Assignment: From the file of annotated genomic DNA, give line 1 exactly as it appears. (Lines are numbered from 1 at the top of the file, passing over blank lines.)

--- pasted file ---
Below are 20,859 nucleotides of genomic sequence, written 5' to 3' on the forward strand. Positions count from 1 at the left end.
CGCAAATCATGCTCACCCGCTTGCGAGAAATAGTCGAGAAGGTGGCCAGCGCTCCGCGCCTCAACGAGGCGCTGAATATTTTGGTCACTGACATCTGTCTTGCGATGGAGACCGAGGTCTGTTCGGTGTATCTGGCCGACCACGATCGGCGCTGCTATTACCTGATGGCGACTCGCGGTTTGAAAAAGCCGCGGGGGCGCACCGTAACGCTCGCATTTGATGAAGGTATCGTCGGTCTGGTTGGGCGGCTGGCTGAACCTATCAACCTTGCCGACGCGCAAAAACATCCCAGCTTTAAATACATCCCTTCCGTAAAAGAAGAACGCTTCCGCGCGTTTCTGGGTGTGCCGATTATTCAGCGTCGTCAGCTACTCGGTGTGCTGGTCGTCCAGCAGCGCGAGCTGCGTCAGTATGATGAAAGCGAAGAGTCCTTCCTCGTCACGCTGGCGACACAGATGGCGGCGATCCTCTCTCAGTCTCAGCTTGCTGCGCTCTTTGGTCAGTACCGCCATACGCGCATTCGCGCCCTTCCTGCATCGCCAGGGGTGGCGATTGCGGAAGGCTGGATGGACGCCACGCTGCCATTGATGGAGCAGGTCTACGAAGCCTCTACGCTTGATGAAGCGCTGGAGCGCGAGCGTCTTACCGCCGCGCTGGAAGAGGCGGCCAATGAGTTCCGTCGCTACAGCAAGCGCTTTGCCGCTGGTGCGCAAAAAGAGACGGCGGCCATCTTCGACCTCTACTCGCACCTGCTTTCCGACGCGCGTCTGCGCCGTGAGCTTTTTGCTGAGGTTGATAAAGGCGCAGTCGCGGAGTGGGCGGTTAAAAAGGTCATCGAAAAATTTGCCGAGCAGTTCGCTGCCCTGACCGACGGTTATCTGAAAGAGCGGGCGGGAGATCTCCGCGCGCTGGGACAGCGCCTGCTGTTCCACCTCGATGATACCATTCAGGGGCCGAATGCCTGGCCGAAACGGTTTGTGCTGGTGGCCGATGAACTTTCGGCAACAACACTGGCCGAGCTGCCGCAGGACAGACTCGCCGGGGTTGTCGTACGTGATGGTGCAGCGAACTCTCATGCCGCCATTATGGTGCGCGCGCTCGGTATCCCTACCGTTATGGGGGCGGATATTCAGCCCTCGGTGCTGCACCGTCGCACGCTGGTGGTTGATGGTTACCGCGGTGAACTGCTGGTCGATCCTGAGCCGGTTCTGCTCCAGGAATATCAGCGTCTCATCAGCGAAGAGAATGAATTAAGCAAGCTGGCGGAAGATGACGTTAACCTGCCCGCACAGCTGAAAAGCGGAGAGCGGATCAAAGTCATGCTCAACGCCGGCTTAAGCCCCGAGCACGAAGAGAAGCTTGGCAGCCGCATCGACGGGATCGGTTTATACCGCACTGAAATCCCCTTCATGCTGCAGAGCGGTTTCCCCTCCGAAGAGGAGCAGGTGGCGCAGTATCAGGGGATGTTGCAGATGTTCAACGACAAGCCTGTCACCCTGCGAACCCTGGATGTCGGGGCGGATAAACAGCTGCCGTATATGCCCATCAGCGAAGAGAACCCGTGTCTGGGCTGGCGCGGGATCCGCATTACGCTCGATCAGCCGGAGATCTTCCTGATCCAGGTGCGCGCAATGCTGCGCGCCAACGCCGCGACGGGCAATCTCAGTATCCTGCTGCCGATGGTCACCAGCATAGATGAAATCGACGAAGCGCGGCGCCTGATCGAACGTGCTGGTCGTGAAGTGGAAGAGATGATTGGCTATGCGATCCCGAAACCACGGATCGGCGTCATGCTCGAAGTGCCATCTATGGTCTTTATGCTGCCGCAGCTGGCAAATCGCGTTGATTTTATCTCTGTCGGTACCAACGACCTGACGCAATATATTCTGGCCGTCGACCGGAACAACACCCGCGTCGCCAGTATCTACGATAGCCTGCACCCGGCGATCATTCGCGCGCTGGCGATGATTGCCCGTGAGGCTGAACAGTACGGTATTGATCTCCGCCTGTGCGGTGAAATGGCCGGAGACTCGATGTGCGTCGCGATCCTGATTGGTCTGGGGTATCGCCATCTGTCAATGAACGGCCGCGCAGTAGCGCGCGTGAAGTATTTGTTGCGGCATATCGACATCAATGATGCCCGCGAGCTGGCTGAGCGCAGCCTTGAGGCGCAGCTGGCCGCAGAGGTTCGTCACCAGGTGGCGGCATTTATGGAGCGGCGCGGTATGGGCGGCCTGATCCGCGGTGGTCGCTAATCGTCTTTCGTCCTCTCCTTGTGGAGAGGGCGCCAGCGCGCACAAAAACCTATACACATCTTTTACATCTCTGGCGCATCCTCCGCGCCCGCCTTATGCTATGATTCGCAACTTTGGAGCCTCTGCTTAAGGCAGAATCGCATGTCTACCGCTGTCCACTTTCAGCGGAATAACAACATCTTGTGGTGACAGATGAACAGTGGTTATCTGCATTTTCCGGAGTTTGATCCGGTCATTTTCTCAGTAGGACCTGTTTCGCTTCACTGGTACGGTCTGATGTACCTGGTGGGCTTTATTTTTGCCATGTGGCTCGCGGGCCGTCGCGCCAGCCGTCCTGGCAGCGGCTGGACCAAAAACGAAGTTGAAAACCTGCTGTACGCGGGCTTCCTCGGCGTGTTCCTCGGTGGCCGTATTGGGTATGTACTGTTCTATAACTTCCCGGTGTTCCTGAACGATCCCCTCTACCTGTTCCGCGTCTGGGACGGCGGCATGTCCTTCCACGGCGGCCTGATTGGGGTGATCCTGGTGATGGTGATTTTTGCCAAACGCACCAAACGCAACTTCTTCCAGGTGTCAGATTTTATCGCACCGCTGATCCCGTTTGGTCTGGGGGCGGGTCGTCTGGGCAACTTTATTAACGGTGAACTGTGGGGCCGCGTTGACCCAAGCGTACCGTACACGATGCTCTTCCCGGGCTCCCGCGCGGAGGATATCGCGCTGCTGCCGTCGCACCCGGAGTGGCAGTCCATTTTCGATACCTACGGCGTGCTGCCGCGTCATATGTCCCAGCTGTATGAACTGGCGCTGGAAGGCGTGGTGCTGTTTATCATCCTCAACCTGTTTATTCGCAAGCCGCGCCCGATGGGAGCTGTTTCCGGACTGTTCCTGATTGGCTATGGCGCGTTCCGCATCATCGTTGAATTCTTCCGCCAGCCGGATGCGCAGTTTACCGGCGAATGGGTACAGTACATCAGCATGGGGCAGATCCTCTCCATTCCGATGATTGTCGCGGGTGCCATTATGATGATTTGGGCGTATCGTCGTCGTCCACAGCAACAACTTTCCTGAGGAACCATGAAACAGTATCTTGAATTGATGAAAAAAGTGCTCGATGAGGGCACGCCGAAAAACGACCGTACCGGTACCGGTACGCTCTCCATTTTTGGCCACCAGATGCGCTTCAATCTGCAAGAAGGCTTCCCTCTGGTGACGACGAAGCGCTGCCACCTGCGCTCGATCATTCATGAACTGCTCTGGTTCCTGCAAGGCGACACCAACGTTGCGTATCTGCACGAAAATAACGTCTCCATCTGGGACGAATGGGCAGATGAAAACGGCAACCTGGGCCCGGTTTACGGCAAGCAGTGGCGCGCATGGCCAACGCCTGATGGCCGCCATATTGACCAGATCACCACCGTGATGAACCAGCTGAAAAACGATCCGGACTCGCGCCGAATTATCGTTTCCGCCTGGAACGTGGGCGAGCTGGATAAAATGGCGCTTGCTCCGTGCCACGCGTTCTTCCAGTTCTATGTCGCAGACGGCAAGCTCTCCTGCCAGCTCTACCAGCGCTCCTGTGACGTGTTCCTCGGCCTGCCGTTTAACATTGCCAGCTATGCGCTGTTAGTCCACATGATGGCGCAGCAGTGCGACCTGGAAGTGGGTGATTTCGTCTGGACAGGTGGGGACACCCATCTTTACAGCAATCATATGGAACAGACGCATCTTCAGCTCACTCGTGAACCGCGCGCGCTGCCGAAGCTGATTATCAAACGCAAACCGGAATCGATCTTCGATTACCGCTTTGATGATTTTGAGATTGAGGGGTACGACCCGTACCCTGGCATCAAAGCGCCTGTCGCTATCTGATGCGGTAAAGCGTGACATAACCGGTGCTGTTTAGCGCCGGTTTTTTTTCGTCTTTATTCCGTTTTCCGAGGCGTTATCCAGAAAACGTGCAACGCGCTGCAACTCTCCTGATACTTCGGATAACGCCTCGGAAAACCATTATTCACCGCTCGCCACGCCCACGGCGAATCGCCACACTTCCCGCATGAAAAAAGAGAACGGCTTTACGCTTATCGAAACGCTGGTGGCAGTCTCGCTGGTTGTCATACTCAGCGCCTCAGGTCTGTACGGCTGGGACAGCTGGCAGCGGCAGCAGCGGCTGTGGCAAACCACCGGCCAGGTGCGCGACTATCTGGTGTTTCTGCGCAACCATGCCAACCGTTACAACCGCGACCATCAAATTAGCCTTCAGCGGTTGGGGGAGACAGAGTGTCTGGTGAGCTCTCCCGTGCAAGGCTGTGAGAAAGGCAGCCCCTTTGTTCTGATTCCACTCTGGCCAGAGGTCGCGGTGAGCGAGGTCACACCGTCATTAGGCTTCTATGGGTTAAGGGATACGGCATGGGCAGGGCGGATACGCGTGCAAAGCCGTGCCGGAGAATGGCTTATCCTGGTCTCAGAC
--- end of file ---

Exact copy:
Below are 20,859 nucleotides of genomic sequence, written 5' to 3' on the forward strand. Positions count from 1 at the left end.